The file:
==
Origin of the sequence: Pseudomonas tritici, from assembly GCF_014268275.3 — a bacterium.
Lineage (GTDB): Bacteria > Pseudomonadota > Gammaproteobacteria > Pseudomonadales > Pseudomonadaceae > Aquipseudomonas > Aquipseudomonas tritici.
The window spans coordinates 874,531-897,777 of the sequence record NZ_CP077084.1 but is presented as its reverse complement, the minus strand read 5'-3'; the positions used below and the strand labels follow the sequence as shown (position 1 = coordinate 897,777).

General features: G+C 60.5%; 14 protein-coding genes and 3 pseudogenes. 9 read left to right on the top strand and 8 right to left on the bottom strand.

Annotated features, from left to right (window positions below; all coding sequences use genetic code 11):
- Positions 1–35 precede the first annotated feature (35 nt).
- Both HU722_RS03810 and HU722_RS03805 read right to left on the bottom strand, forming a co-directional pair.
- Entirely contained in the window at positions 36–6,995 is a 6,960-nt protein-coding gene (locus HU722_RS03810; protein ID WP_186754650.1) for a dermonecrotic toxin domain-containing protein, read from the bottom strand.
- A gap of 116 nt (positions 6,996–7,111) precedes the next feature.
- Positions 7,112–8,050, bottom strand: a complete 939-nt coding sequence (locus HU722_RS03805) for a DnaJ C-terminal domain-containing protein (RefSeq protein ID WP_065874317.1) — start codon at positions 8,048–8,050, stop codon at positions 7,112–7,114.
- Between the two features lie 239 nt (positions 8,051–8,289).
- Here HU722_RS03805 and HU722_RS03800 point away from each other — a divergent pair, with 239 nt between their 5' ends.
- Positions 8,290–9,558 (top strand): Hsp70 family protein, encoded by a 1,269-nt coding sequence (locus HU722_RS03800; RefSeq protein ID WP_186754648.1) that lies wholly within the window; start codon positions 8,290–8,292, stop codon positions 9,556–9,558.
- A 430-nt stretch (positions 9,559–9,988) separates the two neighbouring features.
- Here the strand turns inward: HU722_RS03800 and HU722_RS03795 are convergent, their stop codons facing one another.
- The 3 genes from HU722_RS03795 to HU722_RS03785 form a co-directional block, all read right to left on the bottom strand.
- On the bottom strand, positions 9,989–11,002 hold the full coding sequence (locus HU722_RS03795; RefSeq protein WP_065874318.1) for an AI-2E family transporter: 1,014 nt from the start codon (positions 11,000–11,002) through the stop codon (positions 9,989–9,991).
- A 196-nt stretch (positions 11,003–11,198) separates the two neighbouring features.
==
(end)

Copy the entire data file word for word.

Origin of the sequence: Pseudomonas tritici, from assembly GCF_014268275.3 — a bacterium.
Lineage (GTDB): Bacteria > Pseudomonadota > Gammaproteobacteria > Pseudomonadales > Pseudomonadaceae > Aquipseudomonas > Aquipseudomonas tritici.
The window spans coordinates 874,531-897,777 of the sequence record NZ_CP077084.1 but is presented as its reverse complement, the minus strand read 5'-3'; the positions used below and the strand labels follow the sequence as shown (position 1 = coordinate 897,777).

General features: G+C 60.5%; 14 protein-coding genes and 3 pseudogenes. 9 read left to right on the top strand and 8 right to left on the bottom strand.

Annotated features, from left to right (window positions below; all coding sequences use genetic code 11):
- Positions 1–35 precede the first annotated feature (35 nt).
- Both HU722_RS03810 and HU722_RS03805 read right to left on the bottom strand, forming a co-directional pair.
- Entirely contained in the window at positions 36–6,995 is a 6,960-nt protein-coding gene (locus HU722_RS03810; protein ID WP_186754650.1) for a dermonecrotic toxin domain-containing protein, read from the bottom strand.
- A gap of 116 nt (positions 6,996–7,111) precedes the next feature.
- Positions 7,112–8,050, bottom strand: a complete 939-nt coding sequence (locus HU722_RS03805) for a DnaJ C-terminal domain-containing protein (RefSeq protein ID WP_065874317.1) — start codon at positions 8,048–8,050, stop codon at positions 7,112–7,114.
- Between the two features lie 239 nt (positions 8,051–8,289).
- Here HU722_RS03805 and HU722_RS03800 point away from each other — a divergent pair, with 239 nt between their 5' ends.
- Positions 8,290–9,558 (top strand): Hsp70 family protein, encoded by a 1,269-nt coding sequence (locus HU722_RS03800; RefSeq protein ID WP_186754648.1) that lies wholly within the window; start codon positions 8,290–8,292, stop codon positions 9,556–9,558.
- A 430-nt stretch (positions 9,559–9,988) separates the two neighbouring features.
- Here the strand turns inward: HU722_RS03800 and HU722_RS03795 are convergent, their stop codons facing one another.
- The 3 genes from HU722_RS03795 to HU722_RS03785 form a co-directional block, all read right to left on the bottom strand.
- On the bottom strand, positions 9,989–11,002 hold the full coding sequence (locus HU722_RS03795; RefSeq protein WP_065874318.1) for an AI-2E family transporter: 1,014 nt from the start codon (positions 11,000–11,002) through the stop codon (positions 9,989–9,991).
- A 196-nt stretch (positions 11,003–11,198) separates the two neighbouring features.